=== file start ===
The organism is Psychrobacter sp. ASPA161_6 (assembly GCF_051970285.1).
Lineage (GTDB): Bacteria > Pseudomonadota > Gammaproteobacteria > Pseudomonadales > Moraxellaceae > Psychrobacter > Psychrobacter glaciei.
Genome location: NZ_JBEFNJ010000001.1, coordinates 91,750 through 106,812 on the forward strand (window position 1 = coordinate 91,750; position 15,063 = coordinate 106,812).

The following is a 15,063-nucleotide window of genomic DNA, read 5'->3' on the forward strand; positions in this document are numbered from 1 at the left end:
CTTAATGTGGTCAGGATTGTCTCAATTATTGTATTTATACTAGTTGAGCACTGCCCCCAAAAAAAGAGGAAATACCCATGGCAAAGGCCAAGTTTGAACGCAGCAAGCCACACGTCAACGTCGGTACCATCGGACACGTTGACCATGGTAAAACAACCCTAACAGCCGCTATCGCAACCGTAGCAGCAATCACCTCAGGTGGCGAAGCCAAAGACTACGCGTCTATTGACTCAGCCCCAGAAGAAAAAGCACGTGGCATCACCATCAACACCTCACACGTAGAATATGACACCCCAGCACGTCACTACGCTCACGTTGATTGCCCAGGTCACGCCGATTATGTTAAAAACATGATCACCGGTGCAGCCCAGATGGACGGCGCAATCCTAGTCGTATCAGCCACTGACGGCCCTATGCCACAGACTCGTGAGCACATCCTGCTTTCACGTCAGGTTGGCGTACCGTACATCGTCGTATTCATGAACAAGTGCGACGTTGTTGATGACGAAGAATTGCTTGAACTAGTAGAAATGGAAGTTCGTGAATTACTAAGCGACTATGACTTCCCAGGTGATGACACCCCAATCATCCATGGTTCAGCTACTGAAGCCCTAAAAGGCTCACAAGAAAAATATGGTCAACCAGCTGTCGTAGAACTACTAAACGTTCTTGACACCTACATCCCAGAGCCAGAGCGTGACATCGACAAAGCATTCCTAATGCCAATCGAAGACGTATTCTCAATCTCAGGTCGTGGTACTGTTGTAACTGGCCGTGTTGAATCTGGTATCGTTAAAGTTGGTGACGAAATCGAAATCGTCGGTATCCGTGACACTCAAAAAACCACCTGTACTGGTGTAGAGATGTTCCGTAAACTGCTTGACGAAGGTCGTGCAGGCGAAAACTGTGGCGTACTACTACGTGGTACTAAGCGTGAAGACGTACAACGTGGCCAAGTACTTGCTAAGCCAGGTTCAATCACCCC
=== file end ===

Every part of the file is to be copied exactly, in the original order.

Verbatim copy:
The organism is Psychrobacter sp. ASPA161_6 (assembly GCF_051970285.1).
Lineage (GTDB): Bacteria > Pseudomonadota > Gammaproteobacteria > Pseudomonadales > Moraxellaceae > Psychrobacter > Psychrobacter glaciei.
Genome location: NZ_JBEFNJ010000001.1, coordinates 91,750 through 106,812 on the forward strand (window position 1 = coordinate 91,750; position 15,063 = coordinate 106,812).

The following is a 15,063-nucleotide window of genomic DNA, read 5'->3' on the forward strand; positions in this document are numbered from 1 at the left end:
CTTAATGTGGTCAGGATTGTCTCAATTATTGTATTTATACTAGTTGAGCACTGCCCCCAAAAAAAGAGGAAATACCCATGGCAAAGGCCAAGTTTGAACGCAGCAAGCCACACGTCAACGTCGGTACCATCGGACACGTTGACCATGGTAAAACAACCCTAACAGCCGCTATCGCAACCGTAGCAGCAATCACCTCAGGTGGCGAAGCCAAAGACTACGCGTCTATTGACTCAGCCCCAGAAGAAAAAGCACGTGGCATCACCATCAACACCTCACACGTAGAATATGACACCCCAGCACGTCACTACGCTCACGTTGATTGCCCAGGTCACGCCGATTATGTTAAAAACATGATCACCGGTGCAGCCCAGATGGACGGCGCAATCCTAGTCGTATCAGCCACTGACGGCCCTATGCCACAGACTCGTGAGCACATCCTGCTTTCACGTCAGGTTGGCGTACCGTACATCGTCGTATTCATGAACAAGTGCGACGTTGTTGATGACGAAGAATTGCTTGAACTAGTAGAAATGGAAGTTCGTGAATTACTAAGCGACTATGACTTCCCAGGTGATGACACCCCAATCATCCATGGTTCAGCTACTGAAGCCCTAAAAGGCTCACAAGAAAAATATGGTCAACCAGCTGTCGTAGAACTACTAAACGTTCTTGACACCTACATCCCAGAGCCAGAGCGTGACATCGACAAAGCATTCCTAATGCCAATCGAAGACGTATTCTCAATCTCAGGTCGTGGTACTGTTGTAACTGGCCGTGTTGAATCTGGTATCGTTAAAGTTGGTGACGAAATCGAAATCGTCGGTATCCGTGACACTCAAAAAACCACCTGTACTGGTGTAGAGATGTTCCGTAAACTGCTTGACGAAGGTCGTGCAGGCGAAAACTGTGGCGTACTACTACGTGGTACTAAGCGTGAAGACGTACAACGTGGCCAAGTACTTGCTAAGCCAGGTTCAATCACCCC